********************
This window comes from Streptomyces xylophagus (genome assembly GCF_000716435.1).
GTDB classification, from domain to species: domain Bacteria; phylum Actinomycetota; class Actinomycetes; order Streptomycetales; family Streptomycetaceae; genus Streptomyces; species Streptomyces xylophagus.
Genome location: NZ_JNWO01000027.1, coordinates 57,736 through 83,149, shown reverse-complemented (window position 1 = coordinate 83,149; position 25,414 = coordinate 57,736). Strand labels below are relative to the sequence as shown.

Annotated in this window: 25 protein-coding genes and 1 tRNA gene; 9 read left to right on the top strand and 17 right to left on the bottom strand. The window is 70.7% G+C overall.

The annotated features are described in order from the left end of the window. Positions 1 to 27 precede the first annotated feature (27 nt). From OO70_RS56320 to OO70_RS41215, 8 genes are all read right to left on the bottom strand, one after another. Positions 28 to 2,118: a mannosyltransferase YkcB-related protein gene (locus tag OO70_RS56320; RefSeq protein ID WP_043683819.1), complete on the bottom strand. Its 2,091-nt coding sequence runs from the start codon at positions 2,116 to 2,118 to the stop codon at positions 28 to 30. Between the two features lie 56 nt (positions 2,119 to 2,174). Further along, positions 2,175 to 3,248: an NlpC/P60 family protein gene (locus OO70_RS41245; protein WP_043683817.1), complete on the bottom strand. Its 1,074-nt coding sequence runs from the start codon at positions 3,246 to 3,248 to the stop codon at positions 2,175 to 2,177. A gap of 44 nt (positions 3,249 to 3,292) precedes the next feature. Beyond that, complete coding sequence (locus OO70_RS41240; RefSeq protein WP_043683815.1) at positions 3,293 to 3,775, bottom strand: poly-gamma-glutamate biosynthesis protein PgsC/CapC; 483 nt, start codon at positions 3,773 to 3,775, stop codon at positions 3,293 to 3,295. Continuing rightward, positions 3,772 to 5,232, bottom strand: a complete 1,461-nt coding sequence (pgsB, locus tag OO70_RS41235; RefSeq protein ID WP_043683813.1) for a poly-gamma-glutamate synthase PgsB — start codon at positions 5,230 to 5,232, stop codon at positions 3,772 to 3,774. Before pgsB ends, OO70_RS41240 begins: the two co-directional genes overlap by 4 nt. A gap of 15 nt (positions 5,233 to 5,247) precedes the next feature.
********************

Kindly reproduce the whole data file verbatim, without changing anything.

This window comes from Streptomyces xylophagus (genome assembly GCF_000716435.1).
GTDB classification, from domain to species: domain Bacteria; phylum Actinomycetota; class Actinomycetes; order Streptomycetales; family Streptomycetaceae; genus Streptomyces; species Streptomyces xylophagus.
Genome location: NZ_JNWO01000027.1, coordinates 57,736 through 83,149, shown reverse-complemented (window position 1 = coordinate 83,149; position 25,414 = coordinate 57,736). Strand labels below are relative to the sequence as shown.

Annotated in this window: 25 protein-coding genes and 1 tRNA gene; 9 read left to right on the top strand and 17 right to left on the bottom strand. The window is 70.7% G+C overall.

The annotated features are described in order from the left end of the window. Positions 1 to 27 precede the first annotated feature (27 nt). From OO70_RS56320 to OO70_RS41215, 8 genes are all read right to left on the bottom strand, one after another. Positions 28 to 2,118: a mannosyltransferase YkcB-related protein gene (locus tag OO70_RS56320; RefSeq protein ID WP_043683819.1), complete on the bottom strand. Its 2,091-nt coding sequence runs from the start codon at positions 2,116 to 2,118 to the stop codon at positions 28 to 30. Between the two features lie 56 nt (positions 2,119 to 2,174). Further along, positions 2,175 to 3,248: an NlpC/P60 family protein gene (locus OO70_RS41245; protein WP_043683817.1), complete on the bottom strand. Its 1,074-nt coding sequence runs from the start codon at positions 3,246 to 3,248 to the stop codon at positions 2,175 to 2,177. A gap of 44 nt (positions 3,249 to 3,292) precedes the next feature. Beyond that, complete coding sequence (locus OO70_RS41240; RefSeq protein WP_043683815.1) at positions 3,293 to 3,775, bottom strand: poly-gamma-glutamate biosynthesis protein PgsC/CapC; 483 nt, start codon at positions 3,773 to 3,775, stop codon at positions 3,293 to 3,295. Continuing rightward, positions 3,772 to 5,232, bottom strand: a complete 1,461-nt coding sequence (pgsB, locus tag OO70_RS41235; RefSeq protein ID WP_043683813.1) for a poly-gamma-glutamate synthase PgsB — start codon at positions 5,230 to 5,232, stop codon at positions 3,772 to 3,774. Before pgsB ends, OO70_RS41240 begins: the two co-directional genes overlap by 4 nt. A gap of 15 nt (positions 5,233 to 5,247) precedes the next feature.